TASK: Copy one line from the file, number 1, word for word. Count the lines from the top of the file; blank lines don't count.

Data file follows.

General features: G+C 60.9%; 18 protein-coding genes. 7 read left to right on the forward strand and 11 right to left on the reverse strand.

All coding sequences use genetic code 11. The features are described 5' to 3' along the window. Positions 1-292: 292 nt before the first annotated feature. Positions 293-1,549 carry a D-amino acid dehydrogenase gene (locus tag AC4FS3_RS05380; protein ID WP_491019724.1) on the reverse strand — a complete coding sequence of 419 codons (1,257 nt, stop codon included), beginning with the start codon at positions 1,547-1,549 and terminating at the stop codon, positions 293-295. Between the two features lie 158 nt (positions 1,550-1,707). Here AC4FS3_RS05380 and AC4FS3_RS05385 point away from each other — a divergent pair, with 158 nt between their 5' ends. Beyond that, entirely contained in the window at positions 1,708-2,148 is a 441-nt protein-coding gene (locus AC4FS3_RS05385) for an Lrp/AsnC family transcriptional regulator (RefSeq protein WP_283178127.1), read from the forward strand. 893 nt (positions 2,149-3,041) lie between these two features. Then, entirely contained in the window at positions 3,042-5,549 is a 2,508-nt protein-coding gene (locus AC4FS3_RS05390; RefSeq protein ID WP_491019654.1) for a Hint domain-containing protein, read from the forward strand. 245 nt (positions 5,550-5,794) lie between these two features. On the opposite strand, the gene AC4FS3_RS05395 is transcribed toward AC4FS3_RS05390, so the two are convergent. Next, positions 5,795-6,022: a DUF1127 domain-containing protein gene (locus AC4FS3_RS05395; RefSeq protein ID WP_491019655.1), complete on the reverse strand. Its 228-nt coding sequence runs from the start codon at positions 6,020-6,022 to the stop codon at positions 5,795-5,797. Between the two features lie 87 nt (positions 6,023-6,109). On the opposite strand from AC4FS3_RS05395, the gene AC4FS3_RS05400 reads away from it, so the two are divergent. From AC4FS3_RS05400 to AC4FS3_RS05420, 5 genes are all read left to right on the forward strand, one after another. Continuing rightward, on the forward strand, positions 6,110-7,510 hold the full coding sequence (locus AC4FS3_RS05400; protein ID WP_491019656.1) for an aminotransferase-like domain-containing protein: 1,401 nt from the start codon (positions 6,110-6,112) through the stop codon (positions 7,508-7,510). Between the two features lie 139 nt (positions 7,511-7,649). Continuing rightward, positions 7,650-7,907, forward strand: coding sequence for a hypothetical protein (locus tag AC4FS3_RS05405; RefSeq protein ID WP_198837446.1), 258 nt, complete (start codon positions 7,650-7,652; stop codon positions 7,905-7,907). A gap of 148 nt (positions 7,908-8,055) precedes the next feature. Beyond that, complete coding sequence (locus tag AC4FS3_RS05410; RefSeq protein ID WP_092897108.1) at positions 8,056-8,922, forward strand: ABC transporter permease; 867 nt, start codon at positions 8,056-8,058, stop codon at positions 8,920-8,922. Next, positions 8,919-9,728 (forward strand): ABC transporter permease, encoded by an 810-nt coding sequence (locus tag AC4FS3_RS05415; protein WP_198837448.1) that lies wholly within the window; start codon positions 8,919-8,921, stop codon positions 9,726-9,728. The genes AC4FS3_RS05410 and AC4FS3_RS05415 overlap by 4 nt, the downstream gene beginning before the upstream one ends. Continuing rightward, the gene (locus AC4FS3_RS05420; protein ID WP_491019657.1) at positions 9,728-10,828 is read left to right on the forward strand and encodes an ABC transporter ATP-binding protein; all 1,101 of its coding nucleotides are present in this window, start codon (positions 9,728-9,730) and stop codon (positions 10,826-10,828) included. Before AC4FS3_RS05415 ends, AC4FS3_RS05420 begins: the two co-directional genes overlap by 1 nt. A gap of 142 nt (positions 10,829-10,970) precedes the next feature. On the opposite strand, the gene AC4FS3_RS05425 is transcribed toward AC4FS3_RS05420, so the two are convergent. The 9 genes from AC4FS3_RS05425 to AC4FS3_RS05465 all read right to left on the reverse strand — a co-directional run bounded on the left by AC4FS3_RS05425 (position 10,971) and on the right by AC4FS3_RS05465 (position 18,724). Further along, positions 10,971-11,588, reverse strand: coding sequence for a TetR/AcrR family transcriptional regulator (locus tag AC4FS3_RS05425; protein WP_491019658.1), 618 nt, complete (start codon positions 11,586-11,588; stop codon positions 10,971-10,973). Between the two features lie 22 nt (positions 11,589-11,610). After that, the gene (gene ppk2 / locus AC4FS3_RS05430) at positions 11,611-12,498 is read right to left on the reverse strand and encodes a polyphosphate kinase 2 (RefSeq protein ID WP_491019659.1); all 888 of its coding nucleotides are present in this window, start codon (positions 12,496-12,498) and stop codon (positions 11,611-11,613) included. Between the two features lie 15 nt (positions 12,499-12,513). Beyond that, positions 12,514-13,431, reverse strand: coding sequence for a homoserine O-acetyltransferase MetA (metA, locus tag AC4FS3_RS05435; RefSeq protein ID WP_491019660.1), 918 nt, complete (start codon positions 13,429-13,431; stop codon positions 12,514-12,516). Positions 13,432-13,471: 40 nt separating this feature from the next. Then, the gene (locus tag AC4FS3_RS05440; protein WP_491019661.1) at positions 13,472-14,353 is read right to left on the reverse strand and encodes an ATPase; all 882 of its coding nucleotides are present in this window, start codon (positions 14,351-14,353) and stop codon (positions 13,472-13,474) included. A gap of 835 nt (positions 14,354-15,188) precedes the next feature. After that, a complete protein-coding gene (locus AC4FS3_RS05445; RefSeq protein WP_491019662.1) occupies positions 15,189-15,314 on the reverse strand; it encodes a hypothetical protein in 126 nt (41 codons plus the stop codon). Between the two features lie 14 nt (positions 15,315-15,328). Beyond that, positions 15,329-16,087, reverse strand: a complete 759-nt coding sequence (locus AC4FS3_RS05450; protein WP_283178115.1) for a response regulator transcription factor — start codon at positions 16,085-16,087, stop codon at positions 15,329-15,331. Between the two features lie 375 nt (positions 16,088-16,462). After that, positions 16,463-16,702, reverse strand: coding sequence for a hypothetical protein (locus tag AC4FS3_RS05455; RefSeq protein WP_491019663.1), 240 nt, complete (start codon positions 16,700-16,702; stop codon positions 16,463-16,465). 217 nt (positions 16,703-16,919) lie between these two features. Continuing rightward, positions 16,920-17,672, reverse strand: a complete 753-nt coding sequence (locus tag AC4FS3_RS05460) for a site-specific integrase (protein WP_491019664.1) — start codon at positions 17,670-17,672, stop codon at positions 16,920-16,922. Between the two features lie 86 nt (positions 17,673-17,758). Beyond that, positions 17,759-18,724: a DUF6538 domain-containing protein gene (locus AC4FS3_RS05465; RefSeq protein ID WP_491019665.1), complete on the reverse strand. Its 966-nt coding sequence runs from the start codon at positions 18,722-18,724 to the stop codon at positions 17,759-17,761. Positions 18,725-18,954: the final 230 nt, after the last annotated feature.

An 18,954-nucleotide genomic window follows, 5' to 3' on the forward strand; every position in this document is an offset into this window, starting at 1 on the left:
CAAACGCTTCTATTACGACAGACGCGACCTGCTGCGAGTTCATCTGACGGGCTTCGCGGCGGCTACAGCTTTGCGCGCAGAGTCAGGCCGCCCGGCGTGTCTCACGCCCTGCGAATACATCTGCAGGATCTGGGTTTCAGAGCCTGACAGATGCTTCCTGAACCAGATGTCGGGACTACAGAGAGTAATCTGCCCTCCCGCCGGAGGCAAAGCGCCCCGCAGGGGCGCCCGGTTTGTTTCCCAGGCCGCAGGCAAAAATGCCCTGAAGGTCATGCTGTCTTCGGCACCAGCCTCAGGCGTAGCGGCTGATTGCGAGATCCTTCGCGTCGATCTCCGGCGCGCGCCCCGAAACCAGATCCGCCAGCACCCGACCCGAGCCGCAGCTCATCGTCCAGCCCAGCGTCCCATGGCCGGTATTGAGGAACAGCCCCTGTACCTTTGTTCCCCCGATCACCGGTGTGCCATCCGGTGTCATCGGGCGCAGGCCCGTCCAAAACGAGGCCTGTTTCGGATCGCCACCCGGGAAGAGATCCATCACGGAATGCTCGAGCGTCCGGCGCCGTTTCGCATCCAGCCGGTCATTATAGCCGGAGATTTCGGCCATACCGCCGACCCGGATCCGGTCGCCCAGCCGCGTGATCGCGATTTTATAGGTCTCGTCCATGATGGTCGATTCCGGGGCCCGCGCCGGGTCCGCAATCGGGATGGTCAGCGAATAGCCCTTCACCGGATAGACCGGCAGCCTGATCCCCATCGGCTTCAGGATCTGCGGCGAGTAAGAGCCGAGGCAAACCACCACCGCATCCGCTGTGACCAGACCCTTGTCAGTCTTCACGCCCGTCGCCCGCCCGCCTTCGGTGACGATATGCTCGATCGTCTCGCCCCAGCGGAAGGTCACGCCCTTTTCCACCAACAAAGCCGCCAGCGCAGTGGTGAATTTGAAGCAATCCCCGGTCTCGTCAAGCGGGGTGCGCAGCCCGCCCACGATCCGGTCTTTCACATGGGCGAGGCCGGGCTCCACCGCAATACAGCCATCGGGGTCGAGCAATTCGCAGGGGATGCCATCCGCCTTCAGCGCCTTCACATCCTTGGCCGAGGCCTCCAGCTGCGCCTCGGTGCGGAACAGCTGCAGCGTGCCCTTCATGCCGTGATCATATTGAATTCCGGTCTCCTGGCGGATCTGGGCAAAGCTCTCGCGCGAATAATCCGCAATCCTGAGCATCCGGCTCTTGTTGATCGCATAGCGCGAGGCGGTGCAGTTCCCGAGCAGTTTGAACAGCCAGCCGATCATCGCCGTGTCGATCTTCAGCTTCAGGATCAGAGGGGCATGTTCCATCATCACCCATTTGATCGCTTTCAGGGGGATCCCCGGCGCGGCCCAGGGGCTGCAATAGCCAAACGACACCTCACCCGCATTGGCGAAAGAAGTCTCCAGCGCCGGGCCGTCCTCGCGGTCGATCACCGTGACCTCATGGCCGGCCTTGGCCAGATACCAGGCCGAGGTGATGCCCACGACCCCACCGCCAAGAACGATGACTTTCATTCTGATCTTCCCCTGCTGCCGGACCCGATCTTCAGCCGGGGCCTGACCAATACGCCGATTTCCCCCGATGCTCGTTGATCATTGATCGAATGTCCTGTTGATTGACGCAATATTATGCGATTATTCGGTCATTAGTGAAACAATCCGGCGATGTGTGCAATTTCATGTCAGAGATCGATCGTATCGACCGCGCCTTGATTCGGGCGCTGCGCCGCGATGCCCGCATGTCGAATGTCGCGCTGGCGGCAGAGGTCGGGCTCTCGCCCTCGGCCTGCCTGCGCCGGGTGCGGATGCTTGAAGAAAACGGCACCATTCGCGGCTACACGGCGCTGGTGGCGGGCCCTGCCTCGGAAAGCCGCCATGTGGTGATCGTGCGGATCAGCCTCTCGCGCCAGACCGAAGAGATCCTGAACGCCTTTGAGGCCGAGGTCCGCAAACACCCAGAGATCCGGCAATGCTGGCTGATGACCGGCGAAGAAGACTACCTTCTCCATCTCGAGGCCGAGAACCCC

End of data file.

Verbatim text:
General features: G+C 60.9%; 18 protein-coding genes. 7 read left to right on the forward strand and 11 right to left on the reverse strand.